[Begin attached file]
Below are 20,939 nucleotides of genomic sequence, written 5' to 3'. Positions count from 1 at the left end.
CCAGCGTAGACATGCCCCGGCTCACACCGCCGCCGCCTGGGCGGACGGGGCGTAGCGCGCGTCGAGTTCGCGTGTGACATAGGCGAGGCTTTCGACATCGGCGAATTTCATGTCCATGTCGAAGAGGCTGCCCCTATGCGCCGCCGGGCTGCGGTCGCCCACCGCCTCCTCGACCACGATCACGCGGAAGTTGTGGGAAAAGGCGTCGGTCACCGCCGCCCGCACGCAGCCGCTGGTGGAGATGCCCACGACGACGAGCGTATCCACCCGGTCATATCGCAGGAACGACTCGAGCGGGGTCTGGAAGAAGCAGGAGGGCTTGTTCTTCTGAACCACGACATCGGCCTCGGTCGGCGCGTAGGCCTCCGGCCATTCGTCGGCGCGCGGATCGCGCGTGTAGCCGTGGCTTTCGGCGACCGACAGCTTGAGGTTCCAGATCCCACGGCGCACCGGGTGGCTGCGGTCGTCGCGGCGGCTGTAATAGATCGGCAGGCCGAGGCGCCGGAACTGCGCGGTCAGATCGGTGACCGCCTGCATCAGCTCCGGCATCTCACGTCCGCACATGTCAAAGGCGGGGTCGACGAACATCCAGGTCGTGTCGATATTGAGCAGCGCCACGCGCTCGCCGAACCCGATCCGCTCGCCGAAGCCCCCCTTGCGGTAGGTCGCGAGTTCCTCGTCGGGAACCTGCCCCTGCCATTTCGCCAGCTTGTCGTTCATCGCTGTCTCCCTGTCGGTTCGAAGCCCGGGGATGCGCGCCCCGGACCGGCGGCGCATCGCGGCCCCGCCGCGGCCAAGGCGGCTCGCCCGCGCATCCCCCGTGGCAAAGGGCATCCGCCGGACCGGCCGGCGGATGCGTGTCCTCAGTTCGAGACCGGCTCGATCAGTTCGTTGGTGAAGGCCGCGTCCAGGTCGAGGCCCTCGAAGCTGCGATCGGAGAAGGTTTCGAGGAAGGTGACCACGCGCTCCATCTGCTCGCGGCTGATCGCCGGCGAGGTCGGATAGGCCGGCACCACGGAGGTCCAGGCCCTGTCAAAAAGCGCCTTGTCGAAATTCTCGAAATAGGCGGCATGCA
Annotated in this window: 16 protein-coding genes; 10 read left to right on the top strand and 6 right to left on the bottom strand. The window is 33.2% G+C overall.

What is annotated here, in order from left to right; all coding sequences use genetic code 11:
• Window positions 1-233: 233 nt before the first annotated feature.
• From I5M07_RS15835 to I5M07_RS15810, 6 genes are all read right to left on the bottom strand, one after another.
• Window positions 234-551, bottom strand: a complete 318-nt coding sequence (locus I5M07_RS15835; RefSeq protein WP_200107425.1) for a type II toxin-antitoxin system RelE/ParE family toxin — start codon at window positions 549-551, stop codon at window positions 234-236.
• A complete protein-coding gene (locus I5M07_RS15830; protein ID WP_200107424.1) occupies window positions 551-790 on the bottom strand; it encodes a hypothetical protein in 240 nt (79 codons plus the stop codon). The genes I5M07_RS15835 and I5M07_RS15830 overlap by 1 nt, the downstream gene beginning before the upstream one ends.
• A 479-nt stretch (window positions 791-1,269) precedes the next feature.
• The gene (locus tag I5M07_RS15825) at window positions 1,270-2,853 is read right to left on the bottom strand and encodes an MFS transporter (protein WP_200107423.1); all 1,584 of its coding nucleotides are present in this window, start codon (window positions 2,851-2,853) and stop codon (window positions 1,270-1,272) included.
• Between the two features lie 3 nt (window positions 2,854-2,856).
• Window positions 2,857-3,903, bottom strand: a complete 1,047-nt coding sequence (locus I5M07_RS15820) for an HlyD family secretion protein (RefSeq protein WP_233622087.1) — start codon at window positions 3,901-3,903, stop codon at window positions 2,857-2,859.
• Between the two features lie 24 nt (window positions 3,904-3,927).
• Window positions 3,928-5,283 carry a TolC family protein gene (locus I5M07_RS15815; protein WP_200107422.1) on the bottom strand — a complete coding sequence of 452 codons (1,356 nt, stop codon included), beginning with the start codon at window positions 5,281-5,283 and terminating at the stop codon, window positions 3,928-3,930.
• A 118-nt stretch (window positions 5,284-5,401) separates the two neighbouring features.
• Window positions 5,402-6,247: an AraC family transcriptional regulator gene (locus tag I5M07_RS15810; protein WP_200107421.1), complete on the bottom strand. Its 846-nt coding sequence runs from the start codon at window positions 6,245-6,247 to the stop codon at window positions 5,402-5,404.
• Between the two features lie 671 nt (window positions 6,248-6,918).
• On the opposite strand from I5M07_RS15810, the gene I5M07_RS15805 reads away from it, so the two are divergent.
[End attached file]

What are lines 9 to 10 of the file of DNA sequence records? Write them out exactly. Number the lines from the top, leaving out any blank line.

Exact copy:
• A 479-nt stretch (window positions 791-1,269) precedes the next feature.
• The gene (locus tag I5M07_RS15825) at window positions 1,270-2,853 is read right to left on the bottom strand and encodes an MFS transporter (protein WP_200107423.1); all 1,584 of its coding nucleotides are present in this window, start codon (window positions 2,851-2,853) and stop codon (window positions 1,270-1,272) included.